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Dementia knowledge assessment scale (DKAS): confirmatory factor analysis and comparative subscale scores among an international cohort


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Annear, MJ ORCID: 0000-0003-4474-2543, Toye, C, Elliott, KJ ORCID: 0000-0002-4726-5685, McInerney, F ORCID: 0000-0003-1781-402X, Eccleston, C ORCID: 0000-0002-7913-6888 and Robinson, A 2017 , 'Dementia knowledge assessment scale (DKAS): confirmatory factor analysis and comparative subscale scores among an international cohort' , BMC Geriatrics, vol. 17 , pp. 1-11 , doi: 10.1186/s12877-017-0552-y.

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Background: Dementia is a life-limiting condition that is increasing in global prevalence in line with populationageing. In this context, it is necessary to accurately measure dementia knowledge across a spectrum of healthprofessional and lay populations with the aim of informing targeted educational interventions and improvingliteracy, care, and support.Building on prior exploratory analysis, which informed the development of the preliminarily valid and reliable versionof the Dementia Knowledge Assessment Scale (DKAS), a Confirmatory Factor Analysis (CFA) was performed to affirmconstruct validity and proposed subscales to further increase the measure’s utility for academics and educators.Methods: A large, de novo sample of 3649 volunteer respondents to a dementia-related online course was recruitedto evaluate the performance of the DKAS and its proposed subscales. Respondents represented diverse cohorts,including health professionals, students, and members of the general public. Analyses included CFA (using structuralequation modelling), measures of internal consistency (α), and non-parametric tests of subscale correlation (SpearmanCorrelation) and score differences between cohorts (Kruskal-Wallis one-way analysis of variance).Results: Findings of the CFA supported a 25-item, four-factor model for the DKAS with two items removed due to poorperformance and one item moved between factors. The resultant model exhibited good reliability (α = .85; ωh = .87;overall scale), with acceptable subscale internal consistency (α ≥ .65; subscales). Subscales showed acceptable correlationwithout any indication of redundancy. Finally, total and DKAS subscale scores showed good discrimination betweencohorts of respondents who would be anticipated to hold different levels of knowledge on the basis of education orexperience related to dementia.Conclusion: The DKAS has been confirmed as a reliable and valid measure of dementia knowledge for diversepopulations that is capable of elucidating knowledge characteristics across four coherent domains: 1) Causes andCharacteristics, 2) Communication and Behaviour, 3) Care Considerations, and 4) Risks and Health Promotion. Importantly,the four confirmed subscales clearly distinguish between groups who might be expected to hold differing levels ofknowledge about dementia, allowing for a fine-grained level of detail to be established when evaluating baselineunderstanding or knowledge change associated with educational intervention.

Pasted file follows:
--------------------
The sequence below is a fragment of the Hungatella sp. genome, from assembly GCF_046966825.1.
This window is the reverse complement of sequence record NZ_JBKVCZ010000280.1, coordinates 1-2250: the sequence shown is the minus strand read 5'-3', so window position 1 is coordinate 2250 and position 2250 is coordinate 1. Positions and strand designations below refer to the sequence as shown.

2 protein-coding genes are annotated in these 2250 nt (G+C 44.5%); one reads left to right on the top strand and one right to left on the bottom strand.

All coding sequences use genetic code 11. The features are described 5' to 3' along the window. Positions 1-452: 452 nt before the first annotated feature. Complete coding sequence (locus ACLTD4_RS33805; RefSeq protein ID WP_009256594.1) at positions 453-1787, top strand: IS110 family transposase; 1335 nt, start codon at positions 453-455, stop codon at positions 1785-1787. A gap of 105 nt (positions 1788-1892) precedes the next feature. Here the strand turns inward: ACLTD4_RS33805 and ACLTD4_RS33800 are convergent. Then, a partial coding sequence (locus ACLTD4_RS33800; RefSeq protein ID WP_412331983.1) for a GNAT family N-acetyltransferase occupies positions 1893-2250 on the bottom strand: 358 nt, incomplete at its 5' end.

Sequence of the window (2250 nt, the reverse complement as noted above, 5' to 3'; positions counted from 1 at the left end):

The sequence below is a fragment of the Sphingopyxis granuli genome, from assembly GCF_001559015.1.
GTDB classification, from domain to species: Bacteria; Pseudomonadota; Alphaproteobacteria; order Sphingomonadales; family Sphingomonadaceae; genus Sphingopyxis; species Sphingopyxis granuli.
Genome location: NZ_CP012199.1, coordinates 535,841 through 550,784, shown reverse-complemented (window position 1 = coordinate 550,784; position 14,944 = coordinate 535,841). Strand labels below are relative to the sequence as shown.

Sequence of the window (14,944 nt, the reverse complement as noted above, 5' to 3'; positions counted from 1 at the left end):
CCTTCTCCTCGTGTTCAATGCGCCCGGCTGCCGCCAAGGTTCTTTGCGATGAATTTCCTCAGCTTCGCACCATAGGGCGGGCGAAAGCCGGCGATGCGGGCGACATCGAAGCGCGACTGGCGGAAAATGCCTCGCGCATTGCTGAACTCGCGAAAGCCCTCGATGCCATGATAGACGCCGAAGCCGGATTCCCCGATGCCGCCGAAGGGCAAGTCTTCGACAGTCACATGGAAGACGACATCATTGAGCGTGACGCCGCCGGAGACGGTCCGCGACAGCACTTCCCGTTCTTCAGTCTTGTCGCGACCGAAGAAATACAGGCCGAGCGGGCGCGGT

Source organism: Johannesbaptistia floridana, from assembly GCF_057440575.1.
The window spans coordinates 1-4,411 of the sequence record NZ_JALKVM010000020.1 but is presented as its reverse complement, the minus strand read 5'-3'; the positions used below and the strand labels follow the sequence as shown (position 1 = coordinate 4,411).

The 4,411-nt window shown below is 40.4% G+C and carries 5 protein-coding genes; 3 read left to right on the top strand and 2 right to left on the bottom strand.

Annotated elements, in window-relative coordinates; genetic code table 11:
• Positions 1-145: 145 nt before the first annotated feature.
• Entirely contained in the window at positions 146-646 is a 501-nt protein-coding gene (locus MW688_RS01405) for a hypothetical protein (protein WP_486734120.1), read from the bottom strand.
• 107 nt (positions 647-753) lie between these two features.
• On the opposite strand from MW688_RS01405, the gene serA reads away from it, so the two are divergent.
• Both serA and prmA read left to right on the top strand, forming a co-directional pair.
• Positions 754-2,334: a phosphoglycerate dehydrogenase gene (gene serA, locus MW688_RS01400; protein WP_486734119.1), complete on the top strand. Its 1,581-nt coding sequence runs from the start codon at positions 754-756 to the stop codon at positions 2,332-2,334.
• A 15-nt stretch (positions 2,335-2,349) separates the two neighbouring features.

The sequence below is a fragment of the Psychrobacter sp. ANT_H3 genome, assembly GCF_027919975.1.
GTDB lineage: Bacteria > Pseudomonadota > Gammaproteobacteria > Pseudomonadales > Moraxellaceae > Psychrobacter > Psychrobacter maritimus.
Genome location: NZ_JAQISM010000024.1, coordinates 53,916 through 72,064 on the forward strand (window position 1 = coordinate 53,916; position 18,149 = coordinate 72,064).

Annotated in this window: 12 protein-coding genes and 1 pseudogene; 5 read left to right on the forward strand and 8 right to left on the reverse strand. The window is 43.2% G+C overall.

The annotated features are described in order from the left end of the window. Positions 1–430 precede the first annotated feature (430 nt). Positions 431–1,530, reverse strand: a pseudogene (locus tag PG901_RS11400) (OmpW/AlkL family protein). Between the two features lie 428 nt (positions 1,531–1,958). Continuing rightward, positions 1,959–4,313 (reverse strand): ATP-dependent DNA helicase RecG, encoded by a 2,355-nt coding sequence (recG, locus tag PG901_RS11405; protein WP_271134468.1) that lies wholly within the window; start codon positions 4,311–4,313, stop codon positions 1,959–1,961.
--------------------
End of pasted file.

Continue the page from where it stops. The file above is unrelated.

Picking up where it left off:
Item Type: Article
Authors/Creators:Annear, MJ and Toye, C and Elliott, KJ and McInerney, F and Eccleston, C and Robinson, A
Keywords: Dementia, Knowledge, DKAS, Confirmatory factor analysis, Scale psychometrics
Journal or Publication Title: BMC Geriatrics
Publisher: BioMed Central
ISSN: 1471-2318
DOI / ID Number: 10.1186/s12877-017-0552-y
Copyright Information:

Copyright 2017 The Authors. Licensed under Creative Commons Attribution 4.0 International (CC BY 4.0) The Creative Commons Public Domain Dedication waiver ( applies to the data made available in this article, unless otherwise stated.

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